Writen by Henrique Barbosa Macedo
Produce a film is not easy, it involves budget, work and time to make it. A movie can take months or years to be done, from the pre-production until the post-production. However, when the film is complete, it only starts to have cultural value when it was screened for an audience, and that is one of the most laborious works for production.
This hardship for movies to have a cultural value, allowing the movie to be distributed on many screens, making economic capital can be helped (or not) by screening in film festivals. The Brazilian film “Rust” directed by Ally Muritiba is one good example of how film festivals can make a film go to the mainstream and have more opportunities after film festivals.
The “Rust” started to be produced in 2014 and after the post-production and inscribed in films festival in 2017. It was select to the World Cinema Dramatic Competition in Sundance Film Festival and International Film Festival of Gramado in 2018. To be part of such big Film Festivals can be an excellent way to achieve cultural and economic value.
However, the global stage in Sundance divided critics between good reviews from the website The Variety, and also bad reviews by The Playlist. Those two different points of view can shift how distributors and cinemas could accept a movie.
Considering the Sundance visibility, the film went to International Film Festival of Gramado with a little bit more cultural value and expectation. This exposition in Sundance helped the film to get a space in the media, and started to be followed by the Brazilian Audience. In Gramado, “Rust” also received the award of the Best National Film, generating even more credibility and value for this production.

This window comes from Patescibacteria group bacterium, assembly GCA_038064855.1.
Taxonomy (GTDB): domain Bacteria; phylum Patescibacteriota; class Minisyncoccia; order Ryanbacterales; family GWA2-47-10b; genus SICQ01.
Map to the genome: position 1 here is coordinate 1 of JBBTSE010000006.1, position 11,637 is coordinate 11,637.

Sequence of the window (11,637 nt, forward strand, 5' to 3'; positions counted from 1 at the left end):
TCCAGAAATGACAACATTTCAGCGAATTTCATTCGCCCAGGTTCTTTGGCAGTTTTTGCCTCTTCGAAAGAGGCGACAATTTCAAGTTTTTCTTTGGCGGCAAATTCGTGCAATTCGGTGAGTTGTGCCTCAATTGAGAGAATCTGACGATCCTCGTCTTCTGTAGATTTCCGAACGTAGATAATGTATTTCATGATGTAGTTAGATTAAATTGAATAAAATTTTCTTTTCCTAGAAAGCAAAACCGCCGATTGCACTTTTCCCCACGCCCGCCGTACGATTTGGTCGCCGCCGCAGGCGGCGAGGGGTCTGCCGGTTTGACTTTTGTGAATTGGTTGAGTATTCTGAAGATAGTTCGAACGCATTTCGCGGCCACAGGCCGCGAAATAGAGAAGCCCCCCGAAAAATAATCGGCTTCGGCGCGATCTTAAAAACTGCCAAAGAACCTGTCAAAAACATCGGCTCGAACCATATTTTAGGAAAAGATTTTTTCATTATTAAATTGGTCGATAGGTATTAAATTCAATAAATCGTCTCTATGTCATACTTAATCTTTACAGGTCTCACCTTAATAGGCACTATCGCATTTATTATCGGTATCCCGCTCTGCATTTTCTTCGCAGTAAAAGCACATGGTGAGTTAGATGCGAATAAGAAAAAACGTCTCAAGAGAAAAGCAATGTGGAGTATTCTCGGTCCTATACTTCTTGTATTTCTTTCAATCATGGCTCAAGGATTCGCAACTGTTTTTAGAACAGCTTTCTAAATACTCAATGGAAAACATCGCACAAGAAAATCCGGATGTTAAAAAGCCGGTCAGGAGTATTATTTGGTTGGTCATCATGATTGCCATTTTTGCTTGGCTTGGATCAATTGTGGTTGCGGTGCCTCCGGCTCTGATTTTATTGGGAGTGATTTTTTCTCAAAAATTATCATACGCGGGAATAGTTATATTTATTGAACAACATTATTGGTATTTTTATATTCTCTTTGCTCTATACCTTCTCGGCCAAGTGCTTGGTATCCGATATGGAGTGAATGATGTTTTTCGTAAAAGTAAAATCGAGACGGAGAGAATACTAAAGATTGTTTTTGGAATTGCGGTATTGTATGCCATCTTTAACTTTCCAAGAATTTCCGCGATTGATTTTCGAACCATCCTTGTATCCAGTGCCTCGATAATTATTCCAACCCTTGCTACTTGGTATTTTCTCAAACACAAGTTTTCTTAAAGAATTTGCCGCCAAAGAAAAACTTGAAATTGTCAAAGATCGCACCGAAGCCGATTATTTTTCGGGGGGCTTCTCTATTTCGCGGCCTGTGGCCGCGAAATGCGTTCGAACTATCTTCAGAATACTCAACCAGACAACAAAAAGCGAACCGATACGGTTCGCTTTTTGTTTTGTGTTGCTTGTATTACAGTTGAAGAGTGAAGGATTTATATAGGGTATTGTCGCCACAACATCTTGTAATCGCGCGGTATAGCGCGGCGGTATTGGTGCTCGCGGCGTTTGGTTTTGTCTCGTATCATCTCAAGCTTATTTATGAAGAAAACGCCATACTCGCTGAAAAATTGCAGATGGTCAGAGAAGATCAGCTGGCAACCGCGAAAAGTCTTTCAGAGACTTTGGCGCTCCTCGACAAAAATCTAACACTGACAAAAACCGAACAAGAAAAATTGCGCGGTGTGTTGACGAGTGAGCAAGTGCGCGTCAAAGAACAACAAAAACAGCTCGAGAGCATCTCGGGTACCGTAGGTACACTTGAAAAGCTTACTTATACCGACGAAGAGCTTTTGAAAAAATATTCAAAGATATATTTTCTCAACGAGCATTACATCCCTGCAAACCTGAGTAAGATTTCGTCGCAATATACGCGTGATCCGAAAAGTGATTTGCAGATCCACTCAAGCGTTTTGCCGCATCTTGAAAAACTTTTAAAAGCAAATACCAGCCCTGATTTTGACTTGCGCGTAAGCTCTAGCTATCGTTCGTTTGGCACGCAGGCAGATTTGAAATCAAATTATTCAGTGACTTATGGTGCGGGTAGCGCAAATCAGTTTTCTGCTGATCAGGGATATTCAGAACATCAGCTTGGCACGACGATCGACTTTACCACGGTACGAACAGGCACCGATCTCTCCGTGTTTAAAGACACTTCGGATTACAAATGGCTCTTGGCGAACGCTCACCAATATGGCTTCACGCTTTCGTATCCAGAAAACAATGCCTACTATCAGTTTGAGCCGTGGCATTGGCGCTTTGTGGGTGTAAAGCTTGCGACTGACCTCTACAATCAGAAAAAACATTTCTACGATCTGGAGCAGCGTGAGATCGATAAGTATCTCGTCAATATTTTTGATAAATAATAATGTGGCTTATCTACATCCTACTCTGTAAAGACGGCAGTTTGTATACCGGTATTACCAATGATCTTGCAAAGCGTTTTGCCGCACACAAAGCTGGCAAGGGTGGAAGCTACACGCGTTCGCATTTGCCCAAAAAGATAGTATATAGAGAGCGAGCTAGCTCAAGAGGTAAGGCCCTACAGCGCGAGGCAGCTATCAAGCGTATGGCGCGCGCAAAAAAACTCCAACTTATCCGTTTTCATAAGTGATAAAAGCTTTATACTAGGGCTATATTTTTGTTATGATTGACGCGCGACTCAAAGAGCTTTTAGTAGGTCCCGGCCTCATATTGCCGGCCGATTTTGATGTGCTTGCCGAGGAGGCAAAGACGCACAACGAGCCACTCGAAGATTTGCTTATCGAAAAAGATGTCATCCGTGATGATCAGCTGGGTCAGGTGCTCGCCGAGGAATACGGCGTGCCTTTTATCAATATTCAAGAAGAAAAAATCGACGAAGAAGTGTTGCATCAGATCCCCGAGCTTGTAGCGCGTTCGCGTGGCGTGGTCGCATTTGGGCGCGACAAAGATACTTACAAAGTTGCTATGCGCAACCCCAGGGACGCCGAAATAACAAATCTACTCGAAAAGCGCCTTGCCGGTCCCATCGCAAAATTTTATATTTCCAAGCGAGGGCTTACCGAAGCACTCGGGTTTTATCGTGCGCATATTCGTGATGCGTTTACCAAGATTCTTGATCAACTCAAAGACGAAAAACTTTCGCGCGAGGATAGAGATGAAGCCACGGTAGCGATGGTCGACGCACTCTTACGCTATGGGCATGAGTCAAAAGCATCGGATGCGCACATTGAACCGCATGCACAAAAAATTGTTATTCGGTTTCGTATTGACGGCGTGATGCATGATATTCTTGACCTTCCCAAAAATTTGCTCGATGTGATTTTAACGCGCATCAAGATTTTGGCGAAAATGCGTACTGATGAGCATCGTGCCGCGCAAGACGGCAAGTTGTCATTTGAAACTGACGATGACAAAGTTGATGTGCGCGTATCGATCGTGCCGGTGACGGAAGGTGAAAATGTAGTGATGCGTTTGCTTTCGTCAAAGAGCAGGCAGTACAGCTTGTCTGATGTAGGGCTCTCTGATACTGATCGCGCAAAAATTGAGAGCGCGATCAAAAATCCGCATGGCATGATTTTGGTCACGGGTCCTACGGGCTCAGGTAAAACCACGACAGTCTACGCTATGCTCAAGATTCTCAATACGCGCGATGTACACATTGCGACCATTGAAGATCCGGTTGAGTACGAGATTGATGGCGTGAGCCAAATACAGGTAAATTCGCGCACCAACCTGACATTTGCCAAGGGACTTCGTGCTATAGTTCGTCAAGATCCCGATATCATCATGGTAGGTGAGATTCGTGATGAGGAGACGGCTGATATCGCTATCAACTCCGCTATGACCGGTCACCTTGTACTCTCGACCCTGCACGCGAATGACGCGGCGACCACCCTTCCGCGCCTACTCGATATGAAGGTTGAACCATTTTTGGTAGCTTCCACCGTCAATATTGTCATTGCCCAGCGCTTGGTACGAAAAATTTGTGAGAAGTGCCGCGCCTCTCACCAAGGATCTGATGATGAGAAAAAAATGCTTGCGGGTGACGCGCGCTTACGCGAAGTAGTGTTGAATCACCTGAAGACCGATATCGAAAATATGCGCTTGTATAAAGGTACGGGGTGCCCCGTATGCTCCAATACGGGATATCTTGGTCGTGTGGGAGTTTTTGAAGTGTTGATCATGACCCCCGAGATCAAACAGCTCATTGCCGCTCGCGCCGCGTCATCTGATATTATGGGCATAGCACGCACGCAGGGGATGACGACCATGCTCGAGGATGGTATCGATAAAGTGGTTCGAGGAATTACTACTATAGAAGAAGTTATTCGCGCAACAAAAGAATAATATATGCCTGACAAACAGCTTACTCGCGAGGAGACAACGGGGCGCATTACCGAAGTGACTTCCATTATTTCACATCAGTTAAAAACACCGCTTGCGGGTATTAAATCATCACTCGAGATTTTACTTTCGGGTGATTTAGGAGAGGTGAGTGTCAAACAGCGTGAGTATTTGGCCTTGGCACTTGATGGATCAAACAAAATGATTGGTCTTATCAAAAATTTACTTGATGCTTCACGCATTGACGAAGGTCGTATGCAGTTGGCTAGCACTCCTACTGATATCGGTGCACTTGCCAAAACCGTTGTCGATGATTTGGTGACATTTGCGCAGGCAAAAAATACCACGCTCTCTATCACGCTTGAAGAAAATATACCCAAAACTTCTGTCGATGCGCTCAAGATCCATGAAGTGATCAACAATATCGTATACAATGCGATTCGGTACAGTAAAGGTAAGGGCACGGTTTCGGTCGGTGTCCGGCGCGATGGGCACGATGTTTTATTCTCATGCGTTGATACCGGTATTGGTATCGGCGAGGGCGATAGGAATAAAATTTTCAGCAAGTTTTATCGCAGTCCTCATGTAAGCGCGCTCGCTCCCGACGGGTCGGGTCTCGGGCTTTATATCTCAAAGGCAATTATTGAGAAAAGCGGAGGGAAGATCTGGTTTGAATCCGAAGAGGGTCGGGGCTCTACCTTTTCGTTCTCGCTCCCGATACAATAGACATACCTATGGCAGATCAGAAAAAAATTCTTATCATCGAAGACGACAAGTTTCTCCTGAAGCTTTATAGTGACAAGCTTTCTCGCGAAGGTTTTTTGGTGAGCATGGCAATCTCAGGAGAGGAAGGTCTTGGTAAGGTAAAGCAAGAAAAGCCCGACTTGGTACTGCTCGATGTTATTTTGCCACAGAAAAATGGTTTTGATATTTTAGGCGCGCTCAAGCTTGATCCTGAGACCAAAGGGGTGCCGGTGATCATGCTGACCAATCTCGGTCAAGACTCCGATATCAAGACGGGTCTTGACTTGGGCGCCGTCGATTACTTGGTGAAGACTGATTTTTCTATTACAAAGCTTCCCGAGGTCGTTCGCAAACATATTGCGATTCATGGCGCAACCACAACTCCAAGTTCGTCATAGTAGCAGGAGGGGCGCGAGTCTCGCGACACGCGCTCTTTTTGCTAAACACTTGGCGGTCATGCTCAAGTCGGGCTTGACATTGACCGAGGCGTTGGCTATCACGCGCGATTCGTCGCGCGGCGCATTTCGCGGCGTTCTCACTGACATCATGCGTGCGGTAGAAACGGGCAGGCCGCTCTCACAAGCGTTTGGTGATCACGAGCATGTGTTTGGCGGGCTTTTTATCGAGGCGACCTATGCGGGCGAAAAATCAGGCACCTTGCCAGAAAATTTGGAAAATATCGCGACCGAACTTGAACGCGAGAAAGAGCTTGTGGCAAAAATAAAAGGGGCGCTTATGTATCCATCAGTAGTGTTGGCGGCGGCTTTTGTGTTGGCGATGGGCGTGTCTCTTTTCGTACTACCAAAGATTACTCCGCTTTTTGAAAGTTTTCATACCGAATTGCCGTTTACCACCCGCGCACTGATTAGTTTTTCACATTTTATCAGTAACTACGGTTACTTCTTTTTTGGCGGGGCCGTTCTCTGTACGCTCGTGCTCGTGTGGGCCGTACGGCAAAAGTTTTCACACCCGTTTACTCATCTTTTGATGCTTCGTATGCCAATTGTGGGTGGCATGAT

With Film Festival building value and validating films to the audience, now this cultural product is being shown in a large number of screens in Brazil, something that would not be possible considering the Brazilian market and “taste” for the distributors and screen owners.
One exciting aspect of the “Rust” and how it performed during the Films Festivals is that besides the bad reviews, the cultural value construction during the Sundance Film Festival opened the gate to a better opportunity for the film during the International Film Festival of Gramado. This case from Brazil shows one point of view of Bourdieu distinguish way to see and evaluate capitals in Cultural Industries, where the cultural product may have different types of capitals (cultural, economic, social, and symbolic), and when the product starts to be in touch with an audience it can build and grow different capitals. In this case, the cultural capital started to be built during the festival, and now it is generating economic capital as profits from cinema boxes.
Now, the question for the future of this specific movie, that crossed gatekeepers from the international film festival is: How this film will sustain and generate a long tail to build more economical, symbolic and social capital? Or this film will be only time framed and not valuable after the time? Give your comments below about it.